US adults are more likely to use print coupons than paperless discounts, a finding that is true across generations and extends to affluents.
US adults with household income of at least $75,000 are more likely to have seen or heard a range of advertising forms than the average American adult.
45% of affluents planned to do their holiday shopping online, while 35% said they’d do so in-store.
Among US internet users with a household income of $75,000 or more, online-only stores such as Amazon.com and eBay were the shopping venues of choice, cited by 71%.
The big surprise in affluents’ media usage is the way older and younger age groups access media.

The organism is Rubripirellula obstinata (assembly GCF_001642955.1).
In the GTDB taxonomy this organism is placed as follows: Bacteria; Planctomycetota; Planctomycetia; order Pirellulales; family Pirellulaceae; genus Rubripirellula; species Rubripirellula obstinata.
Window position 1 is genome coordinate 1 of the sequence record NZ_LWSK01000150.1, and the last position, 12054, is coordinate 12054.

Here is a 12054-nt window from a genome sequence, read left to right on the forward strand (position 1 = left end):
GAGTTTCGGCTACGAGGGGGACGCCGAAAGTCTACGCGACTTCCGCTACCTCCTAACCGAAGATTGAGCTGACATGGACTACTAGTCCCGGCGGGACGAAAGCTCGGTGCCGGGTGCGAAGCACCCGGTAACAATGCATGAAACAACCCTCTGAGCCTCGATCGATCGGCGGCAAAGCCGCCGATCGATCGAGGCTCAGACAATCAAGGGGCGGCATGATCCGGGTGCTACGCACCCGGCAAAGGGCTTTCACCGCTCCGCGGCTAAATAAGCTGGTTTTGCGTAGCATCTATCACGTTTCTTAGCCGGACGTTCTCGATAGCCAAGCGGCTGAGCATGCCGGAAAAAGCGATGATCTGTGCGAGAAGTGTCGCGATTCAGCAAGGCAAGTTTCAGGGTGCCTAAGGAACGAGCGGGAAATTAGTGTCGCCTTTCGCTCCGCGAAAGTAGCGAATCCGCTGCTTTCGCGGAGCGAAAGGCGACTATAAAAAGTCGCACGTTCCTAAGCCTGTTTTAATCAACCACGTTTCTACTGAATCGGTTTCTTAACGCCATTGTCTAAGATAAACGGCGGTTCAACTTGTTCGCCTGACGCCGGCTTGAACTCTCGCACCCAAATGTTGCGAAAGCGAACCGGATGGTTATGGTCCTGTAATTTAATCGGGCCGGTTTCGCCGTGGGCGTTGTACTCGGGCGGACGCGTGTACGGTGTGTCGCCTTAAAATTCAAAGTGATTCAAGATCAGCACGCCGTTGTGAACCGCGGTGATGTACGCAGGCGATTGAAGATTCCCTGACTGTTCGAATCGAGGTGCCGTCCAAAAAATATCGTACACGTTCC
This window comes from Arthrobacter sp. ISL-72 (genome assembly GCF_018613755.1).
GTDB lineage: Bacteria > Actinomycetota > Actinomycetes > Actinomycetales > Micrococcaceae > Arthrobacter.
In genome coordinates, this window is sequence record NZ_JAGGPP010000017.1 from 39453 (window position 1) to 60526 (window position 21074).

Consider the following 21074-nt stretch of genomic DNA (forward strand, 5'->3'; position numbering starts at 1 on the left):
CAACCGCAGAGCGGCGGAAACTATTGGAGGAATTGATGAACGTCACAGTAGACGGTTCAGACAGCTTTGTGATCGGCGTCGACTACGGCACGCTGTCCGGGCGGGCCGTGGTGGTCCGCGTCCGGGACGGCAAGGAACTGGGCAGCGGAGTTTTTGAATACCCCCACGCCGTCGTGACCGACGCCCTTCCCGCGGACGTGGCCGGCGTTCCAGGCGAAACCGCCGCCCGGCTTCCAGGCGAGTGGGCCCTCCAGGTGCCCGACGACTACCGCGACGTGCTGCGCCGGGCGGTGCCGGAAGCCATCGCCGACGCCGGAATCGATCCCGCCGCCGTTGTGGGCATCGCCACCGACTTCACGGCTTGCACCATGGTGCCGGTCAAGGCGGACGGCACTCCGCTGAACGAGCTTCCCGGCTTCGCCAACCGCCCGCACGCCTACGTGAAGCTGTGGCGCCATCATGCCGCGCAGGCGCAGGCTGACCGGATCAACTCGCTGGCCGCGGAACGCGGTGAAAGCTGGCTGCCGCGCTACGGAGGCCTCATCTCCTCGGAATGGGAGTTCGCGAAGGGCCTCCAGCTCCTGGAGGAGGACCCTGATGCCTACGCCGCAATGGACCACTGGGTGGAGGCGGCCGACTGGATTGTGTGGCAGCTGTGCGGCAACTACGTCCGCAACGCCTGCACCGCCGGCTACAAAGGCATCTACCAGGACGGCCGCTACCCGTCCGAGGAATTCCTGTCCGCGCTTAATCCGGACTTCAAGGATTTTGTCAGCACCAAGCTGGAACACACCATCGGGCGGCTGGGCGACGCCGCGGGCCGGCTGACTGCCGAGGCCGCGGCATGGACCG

Affluents are using digital devices to go online for long periods each week.
Some 67.5 million American adults lived in a household with annual income of at least $100,000, a 5 million (or 8%) increase from last year.
Upscale Baby Boomers number about 9 million, or roughly 12% of all Baby Boomers adults (about 75 million).
52% of millionaire Millennials and 53% of Boomers prefer to make purchases of products and services of interest to them at a store, compared to just one-quarter of Gen Xers.
Digital didn’t appear to play a major role in US affluent internet users’ research or purchase processes when buying luxury items.